Fruition’s Grow Your Own Ginger Collection will ship in March as weather allows.
Grow ginger right in your backyard, even in a container, even in short seasons! Freshly dug baby ginger is lusciously sweet and melts in your mouth, unlike anything you’ll ever find in a store. Even ginger leaves are rich and fragrant, which we dry and steep as tea all winter long. Our Ultimate Grow Your Own Ginger Collection includes the keys ginger needs to surround you with abundance:
Growing ginger is remarkably fun though far from foolproof and Friends, we’re here to help all season long. Enjoy our Grow Your Own Ginger & Turmeric Masterclass, now free, with 5+ hours of step-by-step video tutorials sharing how to surround yourself with homegrown ginger abundance. Join us here!
A note on ginger size: Your certified organic ginger rhizomes will arrive ready to sprout, fresh from our friend’s farm in Hawaii. We find that large ‘hands’ of ginger are more prone to breaking in the mail. Before shipping (especially for our one and two pound size offerings), we often cut large ‘hands’ into 2” to 3” seed pieces with at least 2 to 3 good growth buds/eyes. We recommend this size of ginger seed piece for best planting results. We have specific video tutorials in our Masterclass and Sowing & Growing Ginger webinar so you can cut your own ginger, if you choose, with confidence. Two pounds of ginger “seed” grows an average of 12 to 20 plants.
This kit does not ship to Canada or outside the lower 48.
Prepare: Rhizomes for planting are trimmed into pieces sized 2-3 inches, with at least 2 to 3 good growth buds/eyes. (Make sure you procure rhizomes from an organic source so they haven’t been sprayed with compounds that may inhibit them from sprouting.)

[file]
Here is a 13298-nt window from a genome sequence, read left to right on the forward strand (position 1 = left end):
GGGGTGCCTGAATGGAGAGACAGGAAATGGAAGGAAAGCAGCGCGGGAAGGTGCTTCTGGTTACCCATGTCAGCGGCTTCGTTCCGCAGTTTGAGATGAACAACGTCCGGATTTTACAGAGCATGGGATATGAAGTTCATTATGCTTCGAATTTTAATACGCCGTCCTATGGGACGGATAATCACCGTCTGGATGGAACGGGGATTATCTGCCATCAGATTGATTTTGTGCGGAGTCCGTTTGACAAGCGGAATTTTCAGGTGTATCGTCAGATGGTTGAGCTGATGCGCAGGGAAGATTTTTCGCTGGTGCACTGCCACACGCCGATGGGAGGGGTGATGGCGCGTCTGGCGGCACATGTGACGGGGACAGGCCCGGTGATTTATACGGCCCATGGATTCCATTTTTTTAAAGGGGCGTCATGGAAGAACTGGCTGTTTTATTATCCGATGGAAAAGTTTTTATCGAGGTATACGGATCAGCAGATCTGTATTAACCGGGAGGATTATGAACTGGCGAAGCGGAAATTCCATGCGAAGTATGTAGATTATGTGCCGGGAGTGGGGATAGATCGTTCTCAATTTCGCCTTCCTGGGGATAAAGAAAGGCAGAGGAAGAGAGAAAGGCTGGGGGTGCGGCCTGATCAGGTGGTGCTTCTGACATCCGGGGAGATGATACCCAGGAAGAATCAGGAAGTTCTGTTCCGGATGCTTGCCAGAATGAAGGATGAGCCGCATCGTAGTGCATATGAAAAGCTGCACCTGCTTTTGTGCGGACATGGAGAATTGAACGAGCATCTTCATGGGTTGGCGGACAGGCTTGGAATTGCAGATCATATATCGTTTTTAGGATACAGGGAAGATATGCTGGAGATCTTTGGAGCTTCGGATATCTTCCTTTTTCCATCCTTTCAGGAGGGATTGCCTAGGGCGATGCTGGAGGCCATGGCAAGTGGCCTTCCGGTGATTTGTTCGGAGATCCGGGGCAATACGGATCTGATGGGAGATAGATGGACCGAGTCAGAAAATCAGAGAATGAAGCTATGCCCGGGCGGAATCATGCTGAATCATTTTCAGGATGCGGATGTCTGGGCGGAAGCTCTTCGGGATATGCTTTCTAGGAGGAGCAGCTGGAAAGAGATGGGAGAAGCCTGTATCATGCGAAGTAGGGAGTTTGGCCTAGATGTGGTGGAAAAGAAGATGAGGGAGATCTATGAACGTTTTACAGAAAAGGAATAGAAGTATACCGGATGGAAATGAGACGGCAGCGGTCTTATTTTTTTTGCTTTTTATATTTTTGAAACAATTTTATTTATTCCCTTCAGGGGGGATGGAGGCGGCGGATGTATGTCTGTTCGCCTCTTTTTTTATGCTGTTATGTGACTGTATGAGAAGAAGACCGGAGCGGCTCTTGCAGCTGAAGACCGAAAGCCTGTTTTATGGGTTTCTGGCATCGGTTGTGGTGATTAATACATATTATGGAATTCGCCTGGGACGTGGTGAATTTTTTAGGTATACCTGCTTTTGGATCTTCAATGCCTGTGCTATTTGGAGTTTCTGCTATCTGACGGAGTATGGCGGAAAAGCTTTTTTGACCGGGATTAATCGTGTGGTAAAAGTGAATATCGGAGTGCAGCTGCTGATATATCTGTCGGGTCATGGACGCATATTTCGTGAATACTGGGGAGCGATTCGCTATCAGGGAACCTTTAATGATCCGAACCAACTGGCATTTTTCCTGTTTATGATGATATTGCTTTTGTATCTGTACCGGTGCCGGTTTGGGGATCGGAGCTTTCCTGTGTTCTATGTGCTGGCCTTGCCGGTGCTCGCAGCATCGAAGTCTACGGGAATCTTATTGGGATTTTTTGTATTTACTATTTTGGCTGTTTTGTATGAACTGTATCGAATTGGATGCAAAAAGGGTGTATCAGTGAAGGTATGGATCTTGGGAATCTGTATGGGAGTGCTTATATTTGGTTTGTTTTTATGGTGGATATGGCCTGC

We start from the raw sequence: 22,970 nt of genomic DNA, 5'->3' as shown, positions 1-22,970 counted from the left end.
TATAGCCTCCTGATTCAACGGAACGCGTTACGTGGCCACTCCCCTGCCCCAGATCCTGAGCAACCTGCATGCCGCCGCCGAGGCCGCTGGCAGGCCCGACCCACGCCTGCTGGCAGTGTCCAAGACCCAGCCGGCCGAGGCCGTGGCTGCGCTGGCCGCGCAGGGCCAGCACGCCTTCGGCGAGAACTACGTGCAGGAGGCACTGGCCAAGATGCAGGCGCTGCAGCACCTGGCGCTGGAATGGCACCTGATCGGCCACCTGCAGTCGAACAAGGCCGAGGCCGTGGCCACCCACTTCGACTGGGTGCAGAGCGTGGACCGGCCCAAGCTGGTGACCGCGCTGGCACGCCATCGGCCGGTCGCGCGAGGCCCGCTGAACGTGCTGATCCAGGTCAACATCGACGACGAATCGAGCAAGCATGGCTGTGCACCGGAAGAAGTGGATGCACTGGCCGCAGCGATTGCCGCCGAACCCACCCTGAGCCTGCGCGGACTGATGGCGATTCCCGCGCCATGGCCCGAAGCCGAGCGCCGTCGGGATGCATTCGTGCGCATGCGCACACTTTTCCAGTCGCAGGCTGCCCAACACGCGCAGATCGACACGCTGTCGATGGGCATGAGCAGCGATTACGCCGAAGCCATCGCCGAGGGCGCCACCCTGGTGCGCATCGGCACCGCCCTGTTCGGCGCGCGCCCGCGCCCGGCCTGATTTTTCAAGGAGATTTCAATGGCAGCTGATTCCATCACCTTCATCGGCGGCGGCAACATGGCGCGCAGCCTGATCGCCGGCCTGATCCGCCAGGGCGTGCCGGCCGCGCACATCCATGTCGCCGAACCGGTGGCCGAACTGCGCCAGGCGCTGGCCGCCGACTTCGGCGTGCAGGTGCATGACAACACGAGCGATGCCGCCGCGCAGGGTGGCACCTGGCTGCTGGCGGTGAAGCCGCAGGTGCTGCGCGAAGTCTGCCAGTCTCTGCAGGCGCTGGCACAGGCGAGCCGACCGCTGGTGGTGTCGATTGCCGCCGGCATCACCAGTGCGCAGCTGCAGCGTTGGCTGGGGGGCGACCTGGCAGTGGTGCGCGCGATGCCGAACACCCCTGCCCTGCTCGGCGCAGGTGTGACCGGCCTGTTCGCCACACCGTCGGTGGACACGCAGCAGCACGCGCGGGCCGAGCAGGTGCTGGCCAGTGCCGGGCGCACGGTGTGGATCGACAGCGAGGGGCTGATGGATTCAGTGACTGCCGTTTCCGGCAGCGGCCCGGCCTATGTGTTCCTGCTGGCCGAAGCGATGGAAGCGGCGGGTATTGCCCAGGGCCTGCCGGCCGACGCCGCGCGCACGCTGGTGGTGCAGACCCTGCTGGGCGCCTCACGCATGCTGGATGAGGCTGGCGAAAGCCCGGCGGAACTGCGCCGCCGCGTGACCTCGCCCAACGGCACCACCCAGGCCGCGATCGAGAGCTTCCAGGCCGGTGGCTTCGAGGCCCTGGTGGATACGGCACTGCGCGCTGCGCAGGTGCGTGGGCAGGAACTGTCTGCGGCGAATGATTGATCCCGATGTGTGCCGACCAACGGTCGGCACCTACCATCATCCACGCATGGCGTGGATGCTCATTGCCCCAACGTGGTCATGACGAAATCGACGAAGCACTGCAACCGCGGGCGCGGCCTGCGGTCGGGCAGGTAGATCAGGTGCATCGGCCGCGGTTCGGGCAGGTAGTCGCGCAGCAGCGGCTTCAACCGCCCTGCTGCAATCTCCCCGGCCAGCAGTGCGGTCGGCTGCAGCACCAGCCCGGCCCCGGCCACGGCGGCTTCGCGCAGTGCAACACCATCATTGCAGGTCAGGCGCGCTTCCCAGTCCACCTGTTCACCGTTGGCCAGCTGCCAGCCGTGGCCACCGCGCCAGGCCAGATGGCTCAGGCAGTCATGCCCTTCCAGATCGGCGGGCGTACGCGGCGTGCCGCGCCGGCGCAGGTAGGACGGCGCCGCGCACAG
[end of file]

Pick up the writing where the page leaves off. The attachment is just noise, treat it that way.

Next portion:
Sprout: At least 4 weeks before last frost, plant inside, barely submerged in soil in a tray. You can plant earlier if you have great grow-lights or excellent southern sun exposure. If you’re receiving rhizomes in the mail, plant ginger as soon as you receive it (and if you need to store it any amount of time, store it in a warm place, not in the fridge!). During sprouting, water ever so slightly – err on the side of too dry rather than too wet.
Transplant: Once soil is at least 55 degrees F, transplant. It’s great to use hoops and row cover to increase warmth if you have them.
Plant care: Side dress and “hill” your ginger 2-3 times across the growing season. To maximize rhizome growth, make sure you use an abundance of even fertility (in other words, not too high in nitrogen) like our Organic Ginger Fertilizer Blend.
Harvest: Lift plants at least 3.5 months after transplanting and as late as you can – if you’d like to harvest the leaves for tea, harvest before first frost. You can harvest the rhizomes as late as just *after* first frost.
Storage: Leave soil on and put fresh rhizomes in a closed plastic bag in the fridge to store for about ~1 month. Or, wash them and put them in a closed plastic bag with a moist paper towel in the fridge to store for ~2 weeks. You can freeze it in a plastic bag and grate it all winter long.